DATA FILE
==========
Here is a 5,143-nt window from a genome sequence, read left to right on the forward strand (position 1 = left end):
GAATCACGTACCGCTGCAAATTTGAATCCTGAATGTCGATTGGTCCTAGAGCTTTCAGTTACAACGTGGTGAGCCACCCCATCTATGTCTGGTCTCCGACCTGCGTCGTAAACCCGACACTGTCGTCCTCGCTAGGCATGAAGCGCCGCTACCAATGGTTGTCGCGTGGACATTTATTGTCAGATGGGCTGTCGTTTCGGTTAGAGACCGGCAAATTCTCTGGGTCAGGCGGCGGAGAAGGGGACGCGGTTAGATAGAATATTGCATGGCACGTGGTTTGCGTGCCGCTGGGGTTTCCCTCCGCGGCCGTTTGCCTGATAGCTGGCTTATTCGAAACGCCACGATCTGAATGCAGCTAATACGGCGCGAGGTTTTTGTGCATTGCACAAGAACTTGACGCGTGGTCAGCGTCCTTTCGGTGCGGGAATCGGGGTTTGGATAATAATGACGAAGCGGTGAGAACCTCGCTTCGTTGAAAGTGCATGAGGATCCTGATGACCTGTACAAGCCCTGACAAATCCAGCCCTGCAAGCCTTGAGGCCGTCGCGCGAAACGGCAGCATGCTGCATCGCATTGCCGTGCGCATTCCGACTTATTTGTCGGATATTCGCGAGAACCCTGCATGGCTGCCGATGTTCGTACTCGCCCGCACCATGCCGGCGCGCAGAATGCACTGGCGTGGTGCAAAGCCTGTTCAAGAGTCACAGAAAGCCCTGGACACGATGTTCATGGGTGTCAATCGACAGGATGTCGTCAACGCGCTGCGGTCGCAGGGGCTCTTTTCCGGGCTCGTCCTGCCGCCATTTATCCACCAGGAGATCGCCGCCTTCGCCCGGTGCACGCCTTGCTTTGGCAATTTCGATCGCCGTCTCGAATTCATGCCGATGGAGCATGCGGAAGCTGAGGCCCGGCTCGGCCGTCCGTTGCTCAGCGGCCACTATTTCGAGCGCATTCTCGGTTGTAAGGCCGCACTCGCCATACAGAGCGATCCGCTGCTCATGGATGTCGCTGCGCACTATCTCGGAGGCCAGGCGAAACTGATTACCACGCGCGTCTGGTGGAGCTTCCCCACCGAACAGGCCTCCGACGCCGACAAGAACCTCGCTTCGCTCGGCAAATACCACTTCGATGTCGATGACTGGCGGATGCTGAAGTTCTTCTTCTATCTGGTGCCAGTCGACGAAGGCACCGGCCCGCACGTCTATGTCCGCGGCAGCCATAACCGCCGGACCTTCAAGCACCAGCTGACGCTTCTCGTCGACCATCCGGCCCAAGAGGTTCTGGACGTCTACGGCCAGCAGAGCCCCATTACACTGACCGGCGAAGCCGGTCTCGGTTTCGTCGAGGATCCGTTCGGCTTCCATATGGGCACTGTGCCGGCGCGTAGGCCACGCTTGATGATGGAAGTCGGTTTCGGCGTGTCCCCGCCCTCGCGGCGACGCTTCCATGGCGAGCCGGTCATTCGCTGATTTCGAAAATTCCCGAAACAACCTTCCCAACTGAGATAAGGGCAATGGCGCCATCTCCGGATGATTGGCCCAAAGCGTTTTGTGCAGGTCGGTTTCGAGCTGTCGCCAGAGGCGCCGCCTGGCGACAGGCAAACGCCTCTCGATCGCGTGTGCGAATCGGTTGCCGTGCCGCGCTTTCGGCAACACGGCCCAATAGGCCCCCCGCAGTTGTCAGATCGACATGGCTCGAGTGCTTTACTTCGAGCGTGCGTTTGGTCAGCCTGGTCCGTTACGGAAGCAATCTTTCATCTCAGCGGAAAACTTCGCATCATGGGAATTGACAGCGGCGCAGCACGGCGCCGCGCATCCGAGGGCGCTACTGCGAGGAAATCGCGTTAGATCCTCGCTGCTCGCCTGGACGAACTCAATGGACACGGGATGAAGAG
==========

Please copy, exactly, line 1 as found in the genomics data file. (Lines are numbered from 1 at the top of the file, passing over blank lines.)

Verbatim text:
Here is a 5,143-nt window from a genome sequence, read left to right on the forward strand (position 1 = left end):